“I was greatly honored to be named an IMS Fellow,” Zimmerman says. “My attainment of this honor improves the reputation and standing of the department nationally and internationally. I am the third member of our current faculty to hold the title of IMS Fellow.” 

    Zimmerman says the college and department have fostered his research over the years by reducing course loads early in his career and allowing him to teach the same courses, which helped reduce prep time for teaching. He’s also been able to take advantage of the college’s professional development awards to be released from teaching for focused research time.  

    Zimmerman has been a member of the IMS since 1986.  

  • CLAS mathematics faculty member creates Iowa City Math Club

    September 05, 2023

    By Charlotte Brookins 

    In the fall of 2020, Department of Mathematics associate professor Mohammad Farajzadeh Tehrani created the Iowa City Math Club, a regularly meeting organization with the goal of helping Iowa City-area middle and high school students improve their math skills and take a greater part in their community.  

    Portrait of Mohammad Farajzadeh Tehrani
    Mohammad Farajzadeh Tehrani

    Three years later, Tehrani was nominated the 2023 CLAS Outreach and Engagement Award for his work on the project.  

    “We intended to start the club in the Iowa City Public Library, where students could learn some math, talk to each other, and even eventually participate in math competitions,” says Tehrani. “But then COVID disrupted everything, and I decided to start it over Zoom instead.” 

    During the height of the pandemic, the club held 90-minute online meetings every Sunday. However, as the community began to reopen in the fall of 2021, the Iowa City Math Club returned in-person and masked to the library, where students from as far away as Cedar Rapids met every two weeks for two hours. 

    In the meetings, Tehrani would instruct the sixth- through tenth-grade students on various subdivisions of mathematics, walking them through problems according to experience and skill level. Through instruction and collaboration, club members would build on subjects they were struggling with and hone the skills they already had as well as learn new material to challenge and improve their abilities.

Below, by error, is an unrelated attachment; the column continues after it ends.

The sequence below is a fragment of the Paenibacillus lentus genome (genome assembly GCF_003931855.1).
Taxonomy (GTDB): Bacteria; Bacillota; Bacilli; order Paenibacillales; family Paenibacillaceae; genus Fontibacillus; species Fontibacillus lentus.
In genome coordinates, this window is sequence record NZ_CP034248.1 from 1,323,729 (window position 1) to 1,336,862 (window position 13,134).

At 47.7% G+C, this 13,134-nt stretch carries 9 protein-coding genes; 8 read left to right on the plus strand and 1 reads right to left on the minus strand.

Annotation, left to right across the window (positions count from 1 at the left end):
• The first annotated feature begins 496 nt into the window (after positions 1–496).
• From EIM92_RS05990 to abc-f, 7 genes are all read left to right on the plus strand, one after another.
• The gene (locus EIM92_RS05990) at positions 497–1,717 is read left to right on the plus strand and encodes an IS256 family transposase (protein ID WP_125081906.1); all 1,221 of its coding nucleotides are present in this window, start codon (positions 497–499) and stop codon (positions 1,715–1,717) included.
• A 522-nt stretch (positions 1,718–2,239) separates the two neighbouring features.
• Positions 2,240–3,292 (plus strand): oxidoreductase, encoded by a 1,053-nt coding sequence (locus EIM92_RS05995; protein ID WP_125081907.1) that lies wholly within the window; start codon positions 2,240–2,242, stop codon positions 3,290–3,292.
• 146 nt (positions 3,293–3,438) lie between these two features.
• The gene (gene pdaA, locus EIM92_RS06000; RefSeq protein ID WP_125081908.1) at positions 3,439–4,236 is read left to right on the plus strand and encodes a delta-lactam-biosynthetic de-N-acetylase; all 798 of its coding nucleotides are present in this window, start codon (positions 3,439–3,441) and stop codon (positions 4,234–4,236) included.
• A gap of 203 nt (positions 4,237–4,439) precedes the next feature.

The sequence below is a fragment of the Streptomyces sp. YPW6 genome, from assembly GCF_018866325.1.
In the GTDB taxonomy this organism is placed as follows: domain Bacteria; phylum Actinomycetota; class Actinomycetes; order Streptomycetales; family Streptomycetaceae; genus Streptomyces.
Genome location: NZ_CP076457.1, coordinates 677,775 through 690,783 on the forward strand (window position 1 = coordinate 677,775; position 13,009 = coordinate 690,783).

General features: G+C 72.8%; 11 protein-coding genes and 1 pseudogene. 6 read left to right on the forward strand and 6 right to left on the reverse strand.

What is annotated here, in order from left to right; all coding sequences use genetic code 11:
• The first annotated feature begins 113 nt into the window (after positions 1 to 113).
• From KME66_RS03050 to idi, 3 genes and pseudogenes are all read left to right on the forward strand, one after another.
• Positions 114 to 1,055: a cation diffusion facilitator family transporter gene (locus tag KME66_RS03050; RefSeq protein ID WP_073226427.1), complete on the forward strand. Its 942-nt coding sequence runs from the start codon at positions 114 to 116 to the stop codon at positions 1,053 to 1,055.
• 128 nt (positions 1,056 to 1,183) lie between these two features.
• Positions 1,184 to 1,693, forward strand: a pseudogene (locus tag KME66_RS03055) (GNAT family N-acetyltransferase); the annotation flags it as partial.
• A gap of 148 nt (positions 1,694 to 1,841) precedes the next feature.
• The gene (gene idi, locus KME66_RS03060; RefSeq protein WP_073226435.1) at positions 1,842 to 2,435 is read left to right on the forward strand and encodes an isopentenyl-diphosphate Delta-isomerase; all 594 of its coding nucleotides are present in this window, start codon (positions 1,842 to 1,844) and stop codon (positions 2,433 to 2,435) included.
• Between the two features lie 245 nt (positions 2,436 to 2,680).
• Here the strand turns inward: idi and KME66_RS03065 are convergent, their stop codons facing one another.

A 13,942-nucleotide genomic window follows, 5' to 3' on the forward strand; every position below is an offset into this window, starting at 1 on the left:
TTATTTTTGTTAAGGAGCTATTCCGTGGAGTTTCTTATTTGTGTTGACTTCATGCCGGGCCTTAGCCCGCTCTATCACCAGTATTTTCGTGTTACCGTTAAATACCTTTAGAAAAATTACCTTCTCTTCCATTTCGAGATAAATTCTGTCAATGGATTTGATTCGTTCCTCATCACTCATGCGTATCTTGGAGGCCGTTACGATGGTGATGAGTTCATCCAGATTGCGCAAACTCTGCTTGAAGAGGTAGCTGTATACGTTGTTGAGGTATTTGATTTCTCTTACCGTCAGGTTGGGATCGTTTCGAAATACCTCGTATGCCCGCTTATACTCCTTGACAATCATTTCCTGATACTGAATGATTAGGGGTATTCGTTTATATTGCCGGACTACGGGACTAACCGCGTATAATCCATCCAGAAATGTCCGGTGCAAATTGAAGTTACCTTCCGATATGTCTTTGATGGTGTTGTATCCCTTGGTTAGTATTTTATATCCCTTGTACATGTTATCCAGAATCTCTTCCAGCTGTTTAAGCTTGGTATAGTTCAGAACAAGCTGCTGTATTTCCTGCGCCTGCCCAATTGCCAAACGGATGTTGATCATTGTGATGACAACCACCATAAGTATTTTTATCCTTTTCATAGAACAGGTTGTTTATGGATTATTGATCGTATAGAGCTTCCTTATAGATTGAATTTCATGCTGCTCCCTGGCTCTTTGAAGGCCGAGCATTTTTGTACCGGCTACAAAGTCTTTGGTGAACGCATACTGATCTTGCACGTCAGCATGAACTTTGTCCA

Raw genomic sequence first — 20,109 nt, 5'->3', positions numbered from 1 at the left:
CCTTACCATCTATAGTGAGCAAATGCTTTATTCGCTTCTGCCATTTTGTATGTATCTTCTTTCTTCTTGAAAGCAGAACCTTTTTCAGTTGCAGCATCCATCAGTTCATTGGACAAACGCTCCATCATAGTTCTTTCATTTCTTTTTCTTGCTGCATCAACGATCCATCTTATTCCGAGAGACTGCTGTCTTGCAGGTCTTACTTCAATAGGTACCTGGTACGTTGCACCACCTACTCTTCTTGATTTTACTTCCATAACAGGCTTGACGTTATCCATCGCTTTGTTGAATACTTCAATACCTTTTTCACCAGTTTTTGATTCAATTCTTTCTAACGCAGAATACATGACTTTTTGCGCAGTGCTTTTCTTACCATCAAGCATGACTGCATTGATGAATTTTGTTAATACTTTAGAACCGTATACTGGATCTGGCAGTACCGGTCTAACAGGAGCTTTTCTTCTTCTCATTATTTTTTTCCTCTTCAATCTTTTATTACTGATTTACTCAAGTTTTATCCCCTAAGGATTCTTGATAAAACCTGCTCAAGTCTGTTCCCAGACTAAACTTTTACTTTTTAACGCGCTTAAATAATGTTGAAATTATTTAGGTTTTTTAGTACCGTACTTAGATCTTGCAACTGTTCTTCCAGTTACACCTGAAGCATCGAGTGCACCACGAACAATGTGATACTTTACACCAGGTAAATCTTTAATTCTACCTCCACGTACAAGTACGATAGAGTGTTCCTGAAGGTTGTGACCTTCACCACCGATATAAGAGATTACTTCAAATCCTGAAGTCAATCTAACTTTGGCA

In its three years, the Iowa City Math Club has had a major impact on students and families from all across the Iowa City area. Not only has it aided community youth in mathematical endeavors, but it also provides volunteer opportunities for older high school students and connects its members with math competitions to test their skills. 

    “Some students previously in the club are helping to run it now,” says Tehrani. “And one of our students recently advanced to the final stage of the International Mathematic Olympiad, which is the most prestigious math competition in the country.” 

    The Iowa City Math Club was funded by multiple grants awarded by the university, such as one from the National Science Foundation. As a result of this financial support, Tehrani is able to keep the Iowa City Math Club running and continue supplying Iowa City-area students with valuable learning opportunities. 

    Tehrani’s dedication to community service and his determination to provide a safe and inclusive learning space for students are abundantly clear in the work he puts into the Iowa City Math Club. 

    For more information on the Iowa City Math Club and how to join, check out their website or contact Tehrani directly at to be added to the mailing list.

  • CLAS faculty member Tom Folland receives five grants in 2023

    August 31, 2023

    By Charlotte Brookins 

    Tom Folland, an assistant professor in the Department of Physics and Astronomy in the College of Liberal Arts and Sciences, has earned five grants totaling more than $2.8 million to help advance his research in condensed matter and materials physics.  

    A photo of Tom Folland, an assistant professor in the Department of Physics and Astronomy in the College of Liberal Arts and Sciences.
    Tom Folland

    “I was delighted to win these awards,” Folland says. “I was quite shocked at so many grants coming within the year. While some of this is luck, I think this can be attributed to my group’s growth over the past couple of years.” 

    Read on for more details about each of Folland's five awards. 

    “CAREER: Photonics in the Lowest Symmetry Crystals” 

    In March, Folland received a prestigious National Science Foundation CAREER Award titled, “CAREER: Photonics in the Lowest Symmetry Crystals.” The award carries $604,691. The research focuses on how certain classes of crystals can be used to control both the orientation and direction of light waves. As a result of this, key advances can be made in the creation of optical technologies such as quantum optics, laser imaging, and more. 

    Twist Optics 

    In April, Folland received a five-year grant from the Office of Naval Research’s Multidisciplinary University Research Initiative. The grant provides up to $1.5 million annually and is run by Vanderbilt University’s Josh Caldwell — it is also shared by the University of Minnesota and Stanford University. The funds will be put toward the study of twist optics—the interaction of two stacked crystals and the unique properties that result from their combination; this will allow for the better prediction of emergent properties created by the crystals.